The media hides the information we need about Julian Assange

Oct 25, 2021
julian assange
Julian Assange: the Australian government and media have played a shameful role in his plight. (Image: AP/Frank Augstein)

Our mainstream media have treated Julian Assange as the bad guy for over a decade. Which is where the virus again raises its ugly head.

We are over the pandemic, and we don’t need another article about it. Since Freedom Day, relieved Australians have been allowed to go out, infect others, or get themselves infected as they please. Surely this should mean freedom from saturation pandemic media reporting too.

For many in the mainstream media, working from home perhaps, covering the virus with its peaks and troughs and variants became easy and habitual. ABC health reports and even many news broadcasts often consisted of nothing else. Fearful readers apparently wanted news stories about COVID-19, which in turn made them more fearful. The media were comfortable, sure that they were giving the public what it wanted.

For two years, even as news outlets shrank and staff were sacked, reports which suggested that there were worse existential threats than the virus were pushed down the list, or off it altogether. Australia’s record-breaking debt, our contribution to global heating, or the dire consequences of provoking war with China, for example, didn’t compete for space.

Instead of the media telling us what our governments were up to, we usually heard bits about it after the event — like whose electorate got what grants and with what justification, or what new security legislation had been rushed through Parliament to ‘keep us safe’.

The same information vacuum has swallowed AUKUS. We still don’t know what we will really get from the “forever partnership”, how many billions of dollars it will cost us, and when we can expect to get it. If our opposition spokespeople, wearing their bipartisan masks, have asked ministers how AUKUS will keep us safe, they haven’t shared the answers.

One significant story in the news vacuum does concern staying safe from the virus. In late August, Human Rights Watch reported that being in jail in New South Wales is seriously unsafe. While we were concerned about aged care homes, few expressed alarm that only 21 per cent of prison inmates were fully vaccinated, and 42 per cent had received only one dose.

As well, many prisoners live in close proximity to others with underlying health conditions; ventilation, sanitation and hygiene are often poor; and health care inadequate. Some are locked up for 23 hours a day as a precaution against the virus. These prisons, and presumably others around the country, are potential hot spots for infecting inmates, visitors and staff, let alone for mental illness.

Do such places keep the rest of us safe? Clearly not: but now we’re free, do we care? On Freedom Day, luckily for an unnamed policeman who shot an Indigenous woman dead in Geraldton in 2019, he was found not guilty by a jury and released. How fortunate too for Eddie Obeid who was found guilty, only to be immediately released on bail because he might catch COVID-19 in prison.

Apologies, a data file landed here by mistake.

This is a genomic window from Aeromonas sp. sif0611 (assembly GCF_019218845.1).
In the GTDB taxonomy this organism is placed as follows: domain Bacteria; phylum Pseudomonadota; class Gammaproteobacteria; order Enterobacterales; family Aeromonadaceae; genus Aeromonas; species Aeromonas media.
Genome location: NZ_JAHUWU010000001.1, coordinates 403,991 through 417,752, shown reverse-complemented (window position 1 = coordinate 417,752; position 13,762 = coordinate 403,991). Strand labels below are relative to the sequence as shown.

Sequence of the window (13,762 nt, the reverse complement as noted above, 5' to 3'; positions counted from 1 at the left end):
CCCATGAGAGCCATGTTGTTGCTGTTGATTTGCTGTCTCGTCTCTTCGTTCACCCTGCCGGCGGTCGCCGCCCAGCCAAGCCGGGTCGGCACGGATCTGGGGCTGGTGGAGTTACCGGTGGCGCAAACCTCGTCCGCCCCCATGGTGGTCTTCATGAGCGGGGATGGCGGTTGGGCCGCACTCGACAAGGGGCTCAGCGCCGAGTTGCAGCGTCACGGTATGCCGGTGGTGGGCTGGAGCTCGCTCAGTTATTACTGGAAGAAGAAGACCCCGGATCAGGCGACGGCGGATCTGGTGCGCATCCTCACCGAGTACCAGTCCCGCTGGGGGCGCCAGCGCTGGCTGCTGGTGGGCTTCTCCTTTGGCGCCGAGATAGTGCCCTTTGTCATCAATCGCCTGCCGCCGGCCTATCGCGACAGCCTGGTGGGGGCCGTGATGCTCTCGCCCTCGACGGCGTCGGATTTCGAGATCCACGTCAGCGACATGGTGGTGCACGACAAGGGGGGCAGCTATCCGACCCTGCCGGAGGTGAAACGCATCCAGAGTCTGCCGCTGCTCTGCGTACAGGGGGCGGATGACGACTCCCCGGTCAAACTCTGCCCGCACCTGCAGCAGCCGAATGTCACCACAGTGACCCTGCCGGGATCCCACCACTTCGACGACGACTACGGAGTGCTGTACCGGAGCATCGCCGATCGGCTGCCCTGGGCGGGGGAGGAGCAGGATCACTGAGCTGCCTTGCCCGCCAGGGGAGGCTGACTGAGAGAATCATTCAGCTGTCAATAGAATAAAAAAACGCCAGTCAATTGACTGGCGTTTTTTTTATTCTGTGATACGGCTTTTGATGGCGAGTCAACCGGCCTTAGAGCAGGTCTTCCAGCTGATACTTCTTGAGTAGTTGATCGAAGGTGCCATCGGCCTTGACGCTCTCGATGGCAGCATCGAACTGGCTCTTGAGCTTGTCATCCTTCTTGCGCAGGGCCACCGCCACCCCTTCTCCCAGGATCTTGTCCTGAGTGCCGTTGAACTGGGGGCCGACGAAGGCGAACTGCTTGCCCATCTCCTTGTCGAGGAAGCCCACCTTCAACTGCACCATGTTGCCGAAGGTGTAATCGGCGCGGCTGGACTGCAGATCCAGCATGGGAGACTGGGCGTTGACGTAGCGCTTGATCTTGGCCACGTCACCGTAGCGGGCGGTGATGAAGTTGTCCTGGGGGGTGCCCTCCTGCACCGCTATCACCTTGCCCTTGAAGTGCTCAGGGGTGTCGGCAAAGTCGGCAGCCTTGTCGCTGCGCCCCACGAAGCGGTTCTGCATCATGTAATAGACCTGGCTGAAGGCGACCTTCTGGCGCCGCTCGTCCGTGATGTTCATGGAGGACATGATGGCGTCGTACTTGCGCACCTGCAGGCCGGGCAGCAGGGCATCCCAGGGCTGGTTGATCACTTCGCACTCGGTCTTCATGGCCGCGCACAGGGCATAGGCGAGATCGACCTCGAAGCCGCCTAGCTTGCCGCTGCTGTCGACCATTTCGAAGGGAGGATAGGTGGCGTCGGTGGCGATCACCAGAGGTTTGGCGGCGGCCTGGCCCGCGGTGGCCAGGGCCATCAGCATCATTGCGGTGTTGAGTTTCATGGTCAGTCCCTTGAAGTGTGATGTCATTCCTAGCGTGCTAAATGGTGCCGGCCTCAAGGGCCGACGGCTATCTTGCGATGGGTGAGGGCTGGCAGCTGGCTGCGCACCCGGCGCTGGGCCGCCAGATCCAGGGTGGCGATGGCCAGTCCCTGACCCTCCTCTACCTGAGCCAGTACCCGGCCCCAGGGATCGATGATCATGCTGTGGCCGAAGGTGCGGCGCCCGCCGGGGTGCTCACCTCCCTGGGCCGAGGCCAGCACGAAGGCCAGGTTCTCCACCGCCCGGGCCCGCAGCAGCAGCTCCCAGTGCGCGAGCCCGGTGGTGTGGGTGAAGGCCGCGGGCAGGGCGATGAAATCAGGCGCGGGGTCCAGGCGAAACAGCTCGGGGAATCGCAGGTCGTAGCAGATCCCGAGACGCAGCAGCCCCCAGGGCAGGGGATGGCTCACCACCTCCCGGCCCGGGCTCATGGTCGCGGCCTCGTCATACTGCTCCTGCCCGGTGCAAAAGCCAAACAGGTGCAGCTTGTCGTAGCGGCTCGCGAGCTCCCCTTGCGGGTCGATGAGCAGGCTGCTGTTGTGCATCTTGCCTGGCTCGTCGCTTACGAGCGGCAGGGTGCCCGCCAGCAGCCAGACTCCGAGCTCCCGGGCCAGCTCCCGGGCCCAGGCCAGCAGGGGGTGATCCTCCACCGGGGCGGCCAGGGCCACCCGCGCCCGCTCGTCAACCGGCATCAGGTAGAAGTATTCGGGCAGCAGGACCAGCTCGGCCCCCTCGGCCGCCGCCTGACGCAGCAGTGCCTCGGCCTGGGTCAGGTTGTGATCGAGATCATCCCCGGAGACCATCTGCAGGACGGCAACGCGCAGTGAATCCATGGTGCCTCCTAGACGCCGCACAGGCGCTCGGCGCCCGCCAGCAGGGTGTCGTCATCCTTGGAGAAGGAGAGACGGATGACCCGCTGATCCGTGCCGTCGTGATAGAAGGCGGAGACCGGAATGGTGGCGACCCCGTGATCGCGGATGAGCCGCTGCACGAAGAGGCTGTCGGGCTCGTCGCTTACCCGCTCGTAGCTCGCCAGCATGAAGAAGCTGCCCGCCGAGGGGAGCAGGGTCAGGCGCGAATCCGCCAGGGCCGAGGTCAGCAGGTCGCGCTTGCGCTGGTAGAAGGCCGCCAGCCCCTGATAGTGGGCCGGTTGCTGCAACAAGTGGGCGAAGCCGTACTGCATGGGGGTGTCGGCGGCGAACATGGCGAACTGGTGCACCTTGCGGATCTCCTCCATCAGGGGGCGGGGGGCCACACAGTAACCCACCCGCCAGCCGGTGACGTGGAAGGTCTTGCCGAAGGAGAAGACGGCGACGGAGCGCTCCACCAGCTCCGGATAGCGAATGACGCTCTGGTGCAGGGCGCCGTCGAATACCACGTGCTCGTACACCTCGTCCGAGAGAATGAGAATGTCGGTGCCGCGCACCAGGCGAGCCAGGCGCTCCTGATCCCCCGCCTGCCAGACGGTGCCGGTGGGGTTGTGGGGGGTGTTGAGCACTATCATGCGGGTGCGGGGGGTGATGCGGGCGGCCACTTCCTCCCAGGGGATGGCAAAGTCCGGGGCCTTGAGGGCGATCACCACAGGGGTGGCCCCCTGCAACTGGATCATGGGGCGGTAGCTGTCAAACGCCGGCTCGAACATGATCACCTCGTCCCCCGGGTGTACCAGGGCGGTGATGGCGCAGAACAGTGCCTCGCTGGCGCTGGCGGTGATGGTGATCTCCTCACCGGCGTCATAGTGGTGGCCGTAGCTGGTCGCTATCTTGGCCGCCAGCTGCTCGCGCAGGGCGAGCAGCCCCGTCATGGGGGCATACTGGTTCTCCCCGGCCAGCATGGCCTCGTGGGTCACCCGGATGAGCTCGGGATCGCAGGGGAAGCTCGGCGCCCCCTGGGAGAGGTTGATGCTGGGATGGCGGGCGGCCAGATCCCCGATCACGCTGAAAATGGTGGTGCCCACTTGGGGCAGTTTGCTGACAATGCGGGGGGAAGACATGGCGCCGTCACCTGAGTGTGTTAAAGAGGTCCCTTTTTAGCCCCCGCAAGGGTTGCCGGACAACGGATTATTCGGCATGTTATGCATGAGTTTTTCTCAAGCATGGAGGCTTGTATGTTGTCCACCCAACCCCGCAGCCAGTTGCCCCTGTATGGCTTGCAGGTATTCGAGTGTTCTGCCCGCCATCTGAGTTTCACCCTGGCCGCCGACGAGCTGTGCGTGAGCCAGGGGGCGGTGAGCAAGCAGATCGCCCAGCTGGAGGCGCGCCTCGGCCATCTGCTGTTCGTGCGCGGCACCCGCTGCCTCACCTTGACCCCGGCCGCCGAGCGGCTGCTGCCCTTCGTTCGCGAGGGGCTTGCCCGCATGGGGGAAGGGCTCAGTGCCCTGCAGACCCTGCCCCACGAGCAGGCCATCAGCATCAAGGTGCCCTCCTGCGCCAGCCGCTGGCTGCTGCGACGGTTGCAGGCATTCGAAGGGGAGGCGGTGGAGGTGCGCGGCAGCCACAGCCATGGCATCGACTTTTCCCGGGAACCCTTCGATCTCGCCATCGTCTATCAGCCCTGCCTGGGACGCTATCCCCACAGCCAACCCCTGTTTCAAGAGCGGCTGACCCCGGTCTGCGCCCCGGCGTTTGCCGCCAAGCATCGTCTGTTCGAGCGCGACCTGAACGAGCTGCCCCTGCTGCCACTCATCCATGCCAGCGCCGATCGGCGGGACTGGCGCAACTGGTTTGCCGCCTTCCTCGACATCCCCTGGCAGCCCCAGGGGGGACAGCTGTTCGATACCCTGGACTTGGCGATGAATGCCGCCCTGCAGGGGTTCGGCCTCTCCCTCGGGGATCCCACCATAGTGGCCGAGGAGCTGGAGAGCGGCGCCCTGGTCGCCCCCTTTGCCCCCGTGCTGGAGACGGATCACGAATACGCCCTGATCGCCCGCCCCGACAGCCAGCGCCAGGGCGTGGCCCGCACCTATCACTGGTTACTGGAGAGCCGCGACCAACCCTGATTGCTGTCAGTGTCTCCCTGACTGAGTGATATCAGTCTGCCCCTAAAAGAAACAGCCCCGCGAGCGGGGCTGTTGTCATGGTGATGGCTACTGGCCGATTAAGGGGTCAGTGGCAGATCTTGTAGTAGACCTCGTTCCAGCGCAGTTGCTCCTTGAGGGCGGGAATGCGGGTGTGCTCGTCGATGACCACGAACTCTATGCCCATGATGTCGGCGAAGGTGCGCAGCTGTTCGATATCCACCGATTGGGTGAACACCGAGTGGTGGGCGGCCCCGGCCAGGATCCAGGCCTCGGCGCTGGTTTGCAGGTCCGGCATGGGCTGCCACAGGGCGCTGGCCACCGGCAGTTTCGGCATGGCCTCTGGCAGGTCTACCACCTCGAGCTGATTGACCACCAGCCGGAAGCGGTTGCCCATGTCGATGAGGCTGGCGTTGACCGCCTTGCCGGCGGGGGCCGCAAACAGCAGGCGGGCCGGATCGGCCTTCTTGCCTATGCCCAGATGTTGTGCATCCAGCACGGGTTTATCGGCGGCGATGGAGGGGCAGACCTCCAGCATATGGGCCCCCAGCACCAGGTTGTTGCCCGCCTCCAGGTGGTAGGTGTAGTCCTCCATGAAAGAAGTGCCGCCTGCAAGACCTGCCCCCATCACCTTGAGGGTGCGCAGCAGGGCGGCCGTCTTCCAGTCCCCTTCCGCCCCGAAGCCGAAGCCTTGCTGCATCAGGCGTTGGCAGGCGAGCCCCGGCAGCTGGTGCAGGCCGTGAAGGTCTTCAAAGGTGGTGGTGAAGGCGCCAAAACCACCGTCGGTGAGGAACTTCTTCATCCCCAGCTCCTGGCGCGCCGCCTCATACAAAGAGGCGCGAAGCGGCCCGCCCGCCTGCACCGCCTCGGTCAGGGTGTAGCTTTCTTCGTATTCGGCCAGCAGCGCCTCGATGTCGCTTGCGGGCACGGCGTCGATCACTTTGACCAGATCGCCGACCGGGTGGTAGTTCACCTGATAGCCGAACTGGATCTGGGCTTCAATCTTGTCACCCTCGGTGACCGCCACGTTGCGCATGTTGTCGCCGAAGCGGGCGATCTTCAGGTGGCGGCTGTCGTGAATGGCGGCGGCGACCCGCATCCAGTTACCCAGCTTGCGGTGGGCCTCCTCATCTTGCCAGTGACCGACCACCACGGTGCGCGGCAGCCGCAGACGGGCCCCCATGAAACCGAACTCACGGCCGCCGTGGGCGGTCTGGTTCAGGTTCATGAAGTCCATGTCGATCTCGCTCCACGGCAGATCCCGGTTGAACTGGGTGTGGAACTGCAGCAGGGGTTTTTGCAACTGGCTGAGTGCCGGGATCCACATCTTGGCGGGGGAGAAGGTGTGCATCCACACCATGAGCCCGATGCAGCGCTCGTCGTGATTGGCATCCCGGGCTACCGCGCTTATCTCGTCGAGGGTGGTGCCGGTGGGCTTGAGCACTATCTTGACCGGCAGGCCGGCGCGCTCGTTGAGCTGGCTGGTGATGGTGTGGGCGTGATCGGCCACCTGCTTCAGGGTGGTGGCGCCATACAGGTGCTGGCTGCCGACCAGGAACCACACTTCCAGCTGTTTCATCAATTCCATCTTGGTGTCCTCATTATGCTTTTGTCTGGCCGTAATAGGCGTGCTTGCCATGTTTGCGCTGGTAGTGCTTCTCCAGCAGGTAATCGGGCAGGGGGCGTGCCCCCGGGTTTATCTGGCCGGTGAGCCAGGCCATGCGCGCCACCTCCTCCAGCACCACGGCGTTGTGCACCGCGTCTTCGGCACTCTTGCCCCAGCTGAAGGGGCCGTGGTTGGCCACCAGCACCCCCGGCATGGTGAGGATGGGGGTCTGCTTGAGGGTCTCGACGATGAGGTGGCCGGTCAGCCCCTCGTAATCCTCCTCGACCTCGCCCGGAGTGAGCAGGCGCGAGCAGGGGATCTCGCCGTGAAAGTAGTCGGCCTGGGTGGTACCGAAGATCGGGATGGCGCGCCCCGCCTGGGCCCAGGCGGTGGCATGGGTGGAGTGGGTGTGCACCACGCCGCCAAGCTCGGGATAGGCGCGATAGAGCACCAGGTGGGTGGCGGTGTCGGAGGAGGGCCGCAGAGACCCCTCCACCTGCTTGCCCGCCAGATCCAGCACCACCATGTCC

A study in the United States showed that prisoners are three times more likely to die from COVID-19 than members of the general population. In the UK, too, infections in jails were three times higher than on the outside. In England and Wales, 118 prisoners died from the virus between March 2020 and February 2021, a study by University College London reported in The Lancet.

The UK and Australia are parties to the UN Convention on Economic and Social Rights: the US has not ratified it. The Economic and Social Council  Committee (ECOSOC) reminds all parties that they are “under the obligation to respect the right to health by, inter alia, refraining from denying or limiting equal access for all persons, including prisoners or detainees, minorities, asylum-seekers and illegal immigrants, to preventive, curative and palliative health services” (my emphasis).

Just in time, for on Wednesday, October 27 an appeal from the US, seeking extradition of Julian Assange, will be heard at the High Court in London. While we were in lockdown, many of us may have missed the latest revelations that the CIA had plans to kidnap or even kill Assange. Our media didn’t tell us much about them, nor ask President Joe Biden what he intended to do about such apparent conspiracy against an Australian citizen.

The same silence reigns in the UK, where the BBC repeatedly presents Assange as someone who is trying to evade justice. Judges warn him he is not above the law, even though he is guilty of nothing and accused of nothing. Nina Cross recently called the process a “slow assassination by the UK and US authorities”. In The Indicter, she added that the BBC is serving “the interests of the British state apparatus, enabling a culture of impunity by spoon feeding its audience government narratives, manipulating perception, and promoting ridicule and disdain”.

Spoonfed audiences in the US and Australia go along with the BBC, accepting that Assange is the bad guy, a narcissist, and a traitor, so he must be getting the treatment he deserves. Our mainstream media have treated Assange’s case this way for over a decade. Which is where the virus again raises its ugly head.

A guilty Obeid is spared exposure to COVID-19 in jail, while an innocent Assange faces “slow assassination” in Belmarsh, where infection rates are high. Justice is supposed to be blind and impartial. Politics is not. In Assange’s case, it’s clear which is in control. AUKUS rules.

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